Dear Principals, Data Coaches and Data Teams,

Saying that your work last week was impressive doesn’t begin to capture the energy, the information, and the knowledge at work in the Schultz Center on May 16. Your Using Data Facilitators applaud the accomplishments you have all made during the past two and a half years of work. Regardless of where you are on implementing continuous inquiry into student learning, you all have the tools and processes that will continue to open doors to student learning. Based on the level of questioning and the exchanges of information and practical advice shared during the School Data Exhibits, many of you now have new ideas to help you deepen your work with data.

As a parting message, let me encourage all of you to continue creating the structures (teams and time to meet) that are the first layer of implementation needed to support collaborative inquiry. And as your teams continue to exam student results (FCAT, Interim Assessments, student work samples), keep in mind that we must be prepared to push beyond the experience and knowledge that we have, whether individually or collectively across teams, to continually seek new knowledge from research about what works, from content specialists (your mathematics and literacy coaches), and from best practice evidence.

To impact change, we must be prepared to push beyond our comfort zones as we use data to illuminate learning challenges. We need to commit to continually learn more about our craft. Don’t settle for “good” or good enough—keep reaching for “great”— even if that requires abandoning a long-held practice or belief.  Be willing to rock the boat! Use your Short Cycle Action Plans to try new practices. And take the time to collaboratively analyze the results to know what’s working!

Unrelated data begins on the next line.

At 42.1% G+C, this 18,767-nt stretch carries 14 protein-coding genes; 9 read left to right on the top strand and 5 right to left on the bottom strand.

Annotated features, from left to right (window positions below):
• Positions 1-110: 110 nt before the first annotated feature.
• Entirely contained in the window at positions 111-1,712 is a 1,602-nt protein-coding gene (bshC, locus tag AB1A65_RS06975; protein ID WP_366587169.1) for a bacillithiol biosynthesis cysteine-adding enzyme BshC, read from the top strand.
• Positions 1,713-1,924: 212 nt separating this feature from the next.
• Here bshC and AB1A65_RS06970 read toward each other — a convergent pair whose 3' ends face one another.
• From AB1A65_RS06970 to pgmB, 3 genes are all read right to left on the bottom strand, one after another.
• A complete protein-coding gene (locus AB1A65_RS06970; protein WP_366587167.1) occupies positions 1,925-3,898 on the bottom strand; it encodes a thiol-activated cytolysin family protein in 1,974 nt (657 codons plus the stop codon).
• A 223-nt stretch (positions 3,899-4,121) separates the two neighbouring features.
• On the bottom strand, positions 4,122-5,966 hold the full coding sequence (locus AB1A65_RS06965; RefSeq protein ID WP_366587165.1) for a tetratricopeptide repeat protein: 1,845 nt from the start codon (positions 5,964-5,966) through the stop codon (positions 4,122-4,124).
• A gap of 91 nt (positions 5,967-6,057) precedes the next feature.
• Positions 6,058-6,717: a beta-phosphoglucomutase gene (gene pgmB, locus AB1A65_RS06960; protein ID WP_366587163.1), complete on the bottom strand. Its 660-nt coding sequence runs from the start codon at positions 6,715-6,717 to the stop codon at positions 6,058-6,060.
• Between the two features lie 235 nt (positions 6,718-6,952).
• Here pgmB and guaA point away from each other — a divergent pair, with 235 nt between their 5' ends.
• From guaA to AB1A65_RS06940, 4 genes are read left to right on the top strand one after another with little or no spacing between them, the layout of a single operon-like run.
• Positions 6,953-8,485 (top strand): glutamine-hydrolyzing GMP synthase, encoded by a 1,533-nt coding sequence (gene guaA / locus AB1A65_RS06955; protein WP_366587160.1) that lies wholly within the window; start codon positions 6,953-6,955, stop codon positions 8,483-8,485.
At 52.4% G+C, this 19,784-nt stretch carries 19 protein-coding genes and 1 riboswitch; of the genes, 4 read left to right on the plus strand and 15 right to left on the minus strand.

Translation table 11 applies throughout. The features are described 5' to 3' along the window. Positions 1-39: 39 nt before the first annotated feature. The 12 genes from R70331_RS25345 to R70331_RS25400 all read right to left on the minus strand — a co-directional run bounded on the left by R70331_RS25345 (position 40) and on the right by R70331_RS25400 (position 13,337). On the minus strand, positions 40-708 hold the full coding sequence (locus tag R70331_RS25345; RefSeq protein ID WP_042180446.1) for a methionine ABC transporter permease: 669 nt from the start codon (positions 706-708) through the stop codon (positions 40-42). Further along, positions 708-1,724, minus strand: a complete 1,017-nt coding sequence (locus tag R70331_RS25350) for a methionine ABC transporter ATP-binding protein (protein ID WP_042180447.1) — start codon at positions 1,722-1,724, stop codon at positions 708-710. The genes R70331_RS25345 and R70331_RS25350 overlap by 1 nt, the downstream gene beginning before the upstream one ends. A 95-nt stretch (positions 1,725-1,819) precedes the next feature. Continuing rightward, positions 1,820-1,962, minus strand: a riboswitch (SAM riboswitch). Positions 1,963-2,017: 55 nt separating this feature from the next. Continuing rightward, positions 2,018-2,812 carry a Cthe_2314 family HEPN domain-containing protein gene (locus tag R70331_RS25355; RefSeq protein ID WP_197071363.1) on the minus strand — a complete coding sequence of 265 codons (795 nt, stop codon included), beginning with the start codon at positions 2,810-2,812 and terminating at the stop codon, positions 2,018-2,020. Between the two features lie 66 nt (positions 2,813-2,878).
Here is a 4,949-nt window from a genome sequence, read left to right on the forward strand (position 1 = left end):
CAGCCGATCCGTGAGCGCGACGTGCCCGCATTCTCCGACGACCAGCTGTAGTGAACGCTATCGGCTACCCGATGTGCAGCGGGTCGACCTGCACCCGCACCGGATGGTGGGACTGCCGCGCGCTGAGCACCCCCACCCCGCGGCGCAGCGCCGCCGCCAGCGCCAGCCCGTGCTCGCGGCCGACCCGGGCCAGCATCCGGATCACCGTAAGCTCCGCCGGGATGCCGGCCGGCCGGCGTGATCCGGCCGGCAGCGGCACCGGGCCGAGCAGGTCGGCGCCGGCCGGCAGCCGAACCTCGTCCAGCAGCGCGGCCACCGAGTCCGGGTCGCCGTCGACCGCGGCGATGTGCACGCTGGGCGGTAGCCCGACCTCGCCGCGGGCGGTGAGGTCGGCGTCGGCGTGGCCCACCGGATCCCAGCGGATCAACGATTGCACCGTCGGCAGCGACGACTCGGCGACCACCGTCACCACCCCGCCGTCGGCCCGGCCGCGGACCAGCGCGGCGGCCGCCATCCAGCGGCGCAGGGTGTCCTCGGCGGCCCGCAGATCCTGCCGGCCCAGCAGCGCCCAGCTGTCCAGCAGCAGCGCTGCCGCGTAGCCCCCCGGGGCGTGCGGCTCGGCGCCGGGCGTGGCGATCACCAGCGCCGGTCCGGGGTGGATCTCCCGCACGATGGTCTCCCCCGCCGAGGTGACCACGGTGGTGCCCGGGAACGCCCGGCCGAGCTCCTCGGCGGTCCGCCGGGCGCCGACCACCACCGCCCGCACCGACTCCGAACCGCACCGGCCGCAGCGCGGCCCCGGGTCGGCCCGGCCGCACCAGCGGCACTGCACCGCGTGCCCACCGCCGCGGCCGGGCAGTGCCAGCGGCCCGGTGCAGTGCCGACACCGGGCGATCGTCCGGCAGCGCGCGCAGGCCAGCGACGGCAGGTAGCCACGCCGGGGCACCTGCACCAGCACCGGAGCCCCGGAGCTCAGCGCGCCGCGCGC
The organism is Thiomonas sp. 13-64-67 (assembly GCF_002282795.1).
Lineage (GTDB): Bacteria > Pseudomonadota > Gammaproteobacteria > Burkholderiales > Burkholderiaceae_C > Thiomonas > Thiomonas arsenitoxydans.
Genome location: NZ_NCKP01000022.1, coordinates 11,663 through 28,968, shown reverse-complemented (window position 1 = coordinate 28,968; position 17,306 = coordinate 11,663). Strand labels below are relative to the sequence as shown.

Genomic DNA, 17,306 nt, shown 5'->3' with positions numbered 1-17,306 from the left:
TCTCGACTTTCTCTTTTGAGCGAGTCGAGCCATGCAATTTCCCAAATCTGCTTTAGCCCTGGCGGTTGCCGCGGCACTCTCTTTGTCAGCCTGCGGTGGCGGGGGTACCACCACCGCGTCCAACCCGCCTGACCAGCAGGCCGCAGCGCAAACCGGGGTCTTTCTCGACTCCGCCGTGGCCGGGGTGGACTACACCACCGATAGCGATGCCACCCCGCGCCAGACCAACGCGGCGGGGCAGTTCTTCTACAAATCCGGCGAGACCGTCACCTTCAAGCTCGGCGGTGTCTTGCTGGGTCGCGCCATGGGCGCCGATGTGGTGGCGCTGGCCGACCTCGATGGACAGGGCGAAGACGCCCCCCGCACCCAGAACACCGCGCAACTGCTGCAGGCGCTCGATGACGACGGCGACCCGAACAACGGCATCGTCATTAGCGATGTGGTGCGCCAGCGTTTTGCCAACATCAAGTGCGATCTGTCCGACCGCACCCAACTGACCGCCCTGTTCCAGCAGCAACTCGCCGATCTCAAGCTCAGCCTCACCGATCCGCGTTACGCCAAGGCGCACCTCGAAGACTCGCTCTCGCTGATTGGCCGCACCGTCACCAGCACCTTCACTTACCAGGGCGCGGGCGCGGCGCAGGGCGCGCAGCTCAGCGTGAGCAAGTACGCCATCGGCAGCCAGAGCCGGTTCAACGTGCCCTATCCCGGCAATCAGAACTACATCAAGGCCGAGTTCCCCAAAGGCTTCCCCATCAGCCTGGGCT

Our formal time together is over, but we are still your team! Don’t hesitate to contact us for assistance in the coming weeks, months, and years. We have invested with you in your progress over the past two years, and we are invested in your continued success. We encourage you to sign up for the Using Data for Meaningful Change blog. Some of your own Duval stories are being shared, along with other thoughtful reflections about teaching and learning.

We leave you with these resources for new data tips and pointers to best practice that can continue to inform your good work.

Subscribe to our Using Data blog:

Warmest regards,
Diana Nunnaley, Director
Using Data Projects


*The Using Data process emphasizes a structured process to consult multiple data sources (looking beyond just test data), the development of school-based data coaches and data teams, and taking time for collaborative inquiry leading to the identification of specific areas where students are not achieving. Once problems are uncovered, rather than jumping right to possible solutions, Data Teams engage in a causal analysis process. They delve into “What is causing our problem?” “How do we know?” They explore potential causes and consult additional evidence to verify their existence. Verified causes can range from scheduling and curriculum alignment issues to very specific student misconceptions to teachers needing content-focused professional development. Only then are solutions enacted and action plans developed. Ongoing data consultation drives close progress monitoring to highlight results tied back to action plans.